Sunday, October 21, 2012



I  came across an amusing book, designed for children mostly, that provides an interesting trip down memory lane, to use a cliche.  (I know, authors are supposed to avoid cliches).   The book is called There's a Frog in my Throat .   The cover itself is hilarious.   The book depicts, in illustration, 440 idioms involving animals from horses to sheep to pigs.  Some date back a hundred years or more--have you heard of something being 'the cat's pyjamas'?   Many you will have heard of but generally idioms go in and out of favour with new ones coming along, often from movies or songs.  

I have tested some of them out with elementary age children and most are unfamiliar to them yet it is something they will come across in books as well as actual conversation.  Adults and children from other countries, trying to learn English,  often find idioms puzzling and they are usually one of the last language elements an immigrant to this country will master (if ever).   It's the idea that a group of words, usually quite improbable sounding, have a meaning that is not apparent in the phrase.  Sometimes you can puzzle your way through them.  To describe someone as being like A bull in a china shop surely conjures up an image of a clumsy, uncoordinated individual.  What about  happy as a pig in mud?

Here's a few more to test yourself on:

- She has a bee in her bonnet.

- snug as a bug in a rug

- lower than a snake's belly

- cat got your tongue?

Wednesday, October 17, 2012


As I described in a previous post, choosing a name for a character in a book requires care and consideration.   The name should be suitable to the age of the person and although there are more women engaged in what used to be traditionally male jobs (and that's a good thing!)   we've probably all met someone whose name did not seem suitable to their occupation or station in life.   Remember the Johnny Cash song, "A Boy Named Sue" and the reason the boy was given that name?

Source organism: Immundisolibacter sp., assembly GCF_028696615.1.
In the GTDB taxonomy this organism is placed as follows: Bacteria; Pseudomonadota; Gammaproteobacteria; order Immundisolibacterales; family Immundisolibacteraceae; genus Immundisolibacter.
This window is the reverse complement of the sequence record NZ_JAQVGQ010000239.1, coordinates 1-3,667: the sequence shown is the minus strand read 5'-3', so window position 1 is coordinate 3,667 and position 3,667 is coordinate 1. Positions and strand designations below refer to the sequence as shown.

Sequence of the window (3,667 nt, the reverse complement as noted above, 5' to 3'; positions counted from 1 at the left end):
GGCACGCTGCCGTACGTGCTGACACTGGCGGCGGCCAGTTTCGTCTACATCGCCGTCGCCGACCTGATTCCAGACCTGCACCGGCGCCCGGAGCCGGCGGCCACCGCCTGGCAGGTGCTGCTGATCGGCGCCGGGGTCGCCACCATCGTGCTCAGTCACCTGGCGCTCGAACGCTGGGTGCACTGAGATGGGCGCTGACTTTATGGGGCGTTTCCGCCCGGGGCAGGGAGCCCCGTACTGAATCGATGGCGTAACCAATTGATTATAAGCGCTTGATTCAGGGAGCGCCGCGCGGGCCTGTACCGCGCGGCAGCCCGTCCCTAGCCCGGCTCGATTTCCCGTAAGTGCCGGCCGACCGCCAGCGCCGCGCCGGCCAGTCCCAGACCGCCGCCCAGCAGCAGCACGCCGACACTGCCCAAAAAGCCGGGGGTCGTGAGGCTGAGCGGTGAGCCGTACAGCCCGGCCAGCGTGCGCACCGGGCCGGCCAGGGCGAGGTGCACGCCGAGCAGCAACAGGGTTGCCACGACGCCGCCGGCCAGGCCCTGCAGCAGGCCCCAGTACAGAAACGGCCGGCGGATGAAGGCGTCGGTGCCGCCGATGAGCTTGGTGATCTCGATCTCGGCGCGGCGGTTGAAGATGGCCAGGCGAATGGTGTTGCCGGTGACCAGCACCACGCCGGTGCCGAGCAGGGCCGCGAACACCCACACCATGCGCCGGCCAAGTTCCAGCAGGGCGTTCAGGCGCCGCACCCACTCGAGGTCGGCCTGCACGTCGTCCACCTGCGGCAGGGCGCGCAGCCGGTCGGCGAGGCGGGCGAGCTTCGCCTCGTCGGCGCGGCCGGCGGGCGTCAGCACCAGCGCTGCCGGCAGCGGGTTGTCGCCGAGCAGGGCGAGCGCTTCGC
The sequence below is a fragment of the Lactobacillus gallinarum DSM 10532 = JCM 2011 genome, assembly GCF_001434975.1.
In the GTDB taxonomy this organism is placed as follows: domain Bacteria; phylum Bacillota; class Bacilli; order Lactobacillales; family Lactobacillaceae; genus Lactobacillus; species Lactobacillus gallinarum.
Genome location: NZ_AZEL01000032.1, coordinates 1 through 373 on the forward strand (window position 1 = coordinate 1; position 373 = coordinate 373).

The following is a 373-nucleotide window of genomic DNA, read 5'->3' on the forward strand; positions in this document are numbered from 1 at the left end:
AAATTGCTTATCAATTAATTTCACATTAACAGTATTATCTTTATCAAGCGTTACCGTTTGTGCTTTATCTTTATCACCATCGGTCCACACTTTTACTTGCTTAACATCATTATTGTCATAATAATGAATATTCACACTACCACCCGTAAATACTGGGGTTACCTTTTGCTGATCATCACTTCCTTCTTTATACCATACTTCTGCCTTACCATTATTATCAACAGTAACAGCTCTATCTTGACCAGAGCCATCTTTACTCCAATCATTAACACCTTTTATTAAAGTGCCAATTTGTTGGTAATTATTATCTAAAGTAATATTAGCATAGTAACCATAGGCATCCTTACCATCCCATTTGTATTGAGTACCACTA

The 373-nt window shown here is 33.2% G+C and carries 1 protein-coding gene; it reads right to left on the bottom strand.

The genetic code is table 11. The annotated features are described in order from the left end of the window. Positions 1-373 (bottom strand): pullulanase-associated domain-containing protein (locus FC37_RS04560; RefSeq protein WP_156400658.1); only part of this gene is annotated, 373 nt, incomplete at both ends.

Do we grow into and become our names?    Or does someone whose name seems wildly inappropriate to them  realize that at some point  and start to use their middle name or abbreviate their given name in some way, or adopt  nickname.

There's an interesting website for both authors looking for just the right name for a character and for parents searching for the name that will fulfill all their expectations even if their infant turns out quite differently.  Here's the link:  Baby Name Wizard .  For prospective parents there are search possibilities by first letter, by style, by era and even by location (in the U.S.)   For authors there's  a well-designed scrolling graph where you can search alphabetically by the decade going back a hundred years + and find the ranking of names.   It's one of those websites where an hour can go by before you realize it as you search your own name and that of your friends, relatives and enemies.

Sunday, October 14, 2012



I suppose an adjunct to this post title could be  Do Children Read?  But I'll leave that for another time.  I had a look recently at the Newbery Award winners.   To quote from Wikipedia it is:  "The award is given to the author of the most distinguished contribution to American literature for children."  Named for John Newbery, an 18th century English publisher of juvenile books, the Newbery Medal was the first children's book award in the world.